In the next series of experiments, we tested two additional SAgs, namely MAM and SEA, in our model. MAM is produced by Mycoplasma arthritidis, which is fundamentally different from S. aureus in terms of structural and genomic complexity, tissue tropism, and pathogenicity [62]. This SAg offers two additional advantages. First, it has a relatively high affinity for mouse MHC molecules [63]. Second, it binds to Vβ8.1–3 in BALB/c mice [63], the main Vβ families utilized by NP147- and HA518-specific cells (Fig 2A). These features provided us with a unique opportunity not only to extend our work beyond testing a single SAg (i.e., SEB) but also to solidify our conclusion that SAgs expand IAV-specific TCD8 in a TCR Vβ-specific fashion. As hypothesized, pre-exposure to MAM selectively enhanced NP147- and HA518-specific responses (Fig 2D), which mirrored our findings in SEB-pretreated mice (Fig 1F).

SEA, on the other hand, binds to Vβ1, 3, 10, 11 and 17 [64]. Of these, Vβ3 and Vβ17 are responsive to both SEA and SEB. However, they are scarce or absent in BALB/c mice, due to the presence of certain endogenous retroviruses in this strain [65,66]. Since the remaining SEA-reactive Vβ families are not expressed by NP147- and HA518-specific TCD8 (Fig 2A), SEA should not alter the response magnitude of these clones, which is exactly what we observed (Fig 2E).

Taken together, the above results demonstrate that SAg-triggered expansion of IAV-specific TCD8 is mechanistically linked to their TCR Vβ makeup.

SEB invigorates select epitope-specific TCD8 responses to WT and reassortant IAV strains

Our experiments thus far involved only PR8, an H1N1 strain suitable for mouse studies and for propagation in chicken eggs. It was therefore pertinent to explore whether pre-exposure to SEB could similarly enhance TCD8 responses to other IAV strains, including H3N2 viruses that are included in seasonal flu vaccine formulations. To this end, we tested several WT and recombinant viruses. These included WT NT60 and HK strains whose HA and neuraminidase (NA) together comprise an H3N2 coat that is antigenically dissimilar to the H1N1 coat of PR8 (Fig 3A). Another cohort of mice was vaccinated with X31, a reassortant virus that contains a PR8 core and an HK coat [35]. Finally, we used the reassortant H3N1 strain J-1, which contains seven PR8 genes along with an HK-derived HA [36]. As illustrated in Fig 3B–3E, a sizeable response to NP147 was evident following immunization with NT60, HK, X31 or J-1, which all expressed a nucleoprotein (NP) containing this immunodominant peptide. Importantly, pretreatment with SEB enhanced this response in all cases (Fig 3B–3E). In contrast, NP39- and NP218-specific responses were not augmented. This was consistent with the findings from our PR8 vaccination experiments (Fig 1E and 1F). Finally, none of the H1-derived epitopes elicited a measurable response in PBS- or SEB-treated mice (Fig 3B–3E). This was expected since NT60, HK, X31 and J-1 strains all express H3, not H1 (Fig 3A). The above results demonstrate that cognate TCD8 responses to multiple IAV strains can be intensified by SEB.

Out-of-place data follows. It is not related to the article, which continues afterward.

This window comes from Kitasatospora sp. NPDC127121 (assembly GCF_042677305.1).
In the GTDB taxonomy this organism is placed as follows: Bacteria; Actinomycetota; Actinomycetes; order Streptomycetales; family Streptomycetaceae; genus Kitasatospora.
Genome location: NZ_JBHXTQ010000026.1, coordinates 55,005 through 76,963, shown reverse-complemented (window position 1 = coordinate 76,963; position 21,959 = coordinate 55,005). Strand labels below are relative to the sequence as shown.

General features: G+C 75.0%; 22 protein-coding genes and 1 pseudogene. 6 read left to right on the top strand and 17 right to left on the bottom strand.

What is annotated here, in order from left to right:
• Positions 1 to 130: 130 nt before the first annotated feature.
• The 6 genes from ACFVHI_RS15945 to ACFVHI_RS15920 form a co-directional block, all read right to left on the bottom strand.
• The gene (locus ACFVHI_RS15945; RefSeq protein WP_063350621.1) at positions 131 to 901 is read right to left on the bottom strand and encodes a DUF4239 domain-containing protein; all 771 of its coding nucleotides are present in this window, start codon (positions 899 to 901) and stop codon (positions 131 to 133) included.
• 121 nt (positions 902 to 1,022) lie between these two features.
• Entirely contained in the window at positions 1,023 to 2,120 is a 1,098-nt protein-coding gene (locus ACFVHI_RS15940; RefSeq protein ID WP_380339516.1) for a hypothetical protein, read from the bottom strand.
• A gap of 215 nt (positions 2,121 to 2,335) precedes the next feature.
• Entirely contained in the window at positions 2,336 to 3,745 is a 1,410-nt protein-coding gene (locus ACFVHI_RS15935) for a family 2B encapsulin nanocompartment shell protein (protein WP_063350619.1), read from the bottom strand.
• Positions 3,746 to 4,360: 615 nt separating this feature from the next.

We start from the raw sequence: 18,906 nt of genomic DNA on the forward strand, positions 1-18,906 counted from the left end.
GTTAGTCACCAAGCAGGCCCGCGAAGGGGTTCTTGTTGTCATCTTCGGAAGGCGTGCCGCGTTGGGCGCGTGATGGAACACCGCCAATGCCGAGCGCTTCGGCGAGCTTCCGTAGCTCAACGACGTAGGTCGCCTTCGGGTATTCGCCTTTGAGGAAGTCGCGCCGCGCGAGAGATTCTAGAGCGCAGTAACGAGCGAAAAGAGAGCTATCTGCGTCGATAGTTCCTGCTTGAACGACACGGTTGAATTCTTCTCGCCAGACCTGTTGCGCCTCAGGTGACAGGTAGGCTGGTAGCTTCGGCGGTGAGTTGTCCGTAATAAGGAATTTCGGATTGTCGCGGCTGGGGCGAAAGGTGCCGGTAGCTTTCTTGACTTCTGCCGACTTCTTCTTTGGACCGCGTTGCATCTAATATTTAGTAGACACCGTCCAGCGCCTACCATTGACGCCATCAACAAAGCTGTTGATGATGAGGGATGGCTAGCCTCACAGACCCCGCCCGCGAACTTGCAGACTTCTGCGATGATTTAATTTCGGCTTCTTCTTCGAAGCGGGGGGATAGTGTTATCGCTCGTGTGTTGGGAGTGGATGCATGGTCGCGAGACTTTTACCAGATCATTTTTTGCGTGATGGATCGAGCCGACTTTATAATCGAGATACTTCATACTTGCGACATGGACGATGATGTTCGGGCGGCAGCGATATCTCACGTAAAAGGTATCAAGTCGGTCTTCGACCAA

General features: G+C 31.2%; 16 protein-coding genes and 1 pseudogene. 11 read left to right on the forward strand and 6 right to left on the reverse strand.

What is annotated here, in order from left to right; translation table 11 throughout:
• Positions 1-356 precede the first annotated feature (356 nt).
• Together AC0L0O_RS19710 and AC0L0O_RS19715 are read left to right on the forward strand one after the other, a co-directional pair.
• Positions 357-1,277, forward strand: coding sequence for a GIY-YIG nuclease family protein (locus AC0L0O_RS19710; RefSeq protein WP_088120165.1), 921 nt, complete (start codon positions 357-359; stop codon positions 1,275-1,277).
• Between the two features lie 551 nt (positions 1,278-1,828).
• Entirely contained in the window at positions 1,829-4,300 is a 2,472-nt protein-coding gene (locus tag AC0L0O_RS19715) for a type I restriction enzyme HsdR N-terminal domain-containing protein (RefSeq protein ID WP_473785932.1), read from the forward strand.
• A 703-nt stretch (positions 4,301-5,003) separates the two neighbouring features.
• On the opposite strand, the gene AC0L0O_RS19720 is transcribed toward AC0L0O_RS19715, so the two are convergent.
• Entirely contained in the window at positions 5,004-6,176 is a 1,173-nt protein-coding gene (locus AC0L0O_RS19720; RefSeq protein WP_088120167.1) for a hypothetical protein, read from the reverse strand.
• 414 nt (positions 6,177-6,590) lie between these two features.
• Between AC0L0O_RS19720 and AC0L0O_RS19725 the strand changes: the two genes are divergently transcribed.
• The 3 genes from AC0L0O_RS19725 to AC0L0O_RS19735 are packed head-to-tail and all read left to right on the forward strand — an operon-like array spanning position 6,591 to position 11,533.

Fig 3. Systemic pre-exposure to SEB augments the primary NP147-specific response following immunization with multiple IAV strains.

Mice were injected i.p. with PBS or SEB followed, 3 days later, by i.p. immunization with WT or recombinant IAV strains expressing the same NP (A). These strains were NT60 (B), HK (C), X31 (D) and J-1 (E). Seven days after IAV inoculation, the absolute numbers of IFN-γ-producing epitope-specific TCD8 were calculated. Error bars represent SEM. * and ** denote significant differences with p<0.05 and p<0.01, respectively, using unpaired Student’s t-tests.

SAgs can augment or attenuate recall anti-IAV TCD8 responses depending on when they are encountered

Infection with or vaccination against one IAV serotype may induce cross-protection against another, which is commonly referred to as heterosubtypic immunity.

In our primary vaccination model, introducing SEB three days before PR8 led to augmented responses against NP147 and HA518 (Fig 1A–1H). Based on our kinetic analyses, NP147- and HA518-specific clones remained significantly enlarged in the spleen of SEB-pretreated animals after day 7 (Fig 4A and 4B). Therefore, we asked whether pre-exposure to SEB affects the progression of IAV-specific TCD8 to a memory state. We found that at the peak of their primary response, both NP147- and HA518-specific TCD8 pools contained more CD127highKLRG1low cells and less CD127lowKLRG1high cells in SEB-treated mice (Fig 4C). These populations are considered memory precursors and short-lived terminal effectors, respectively, in antiviral defense [67].

Fig 4. Pre-exposure to SEB raises the frequency of memory TCD8 precursors and invigorates recall responses of SEB-binding IAV-specific TCD8.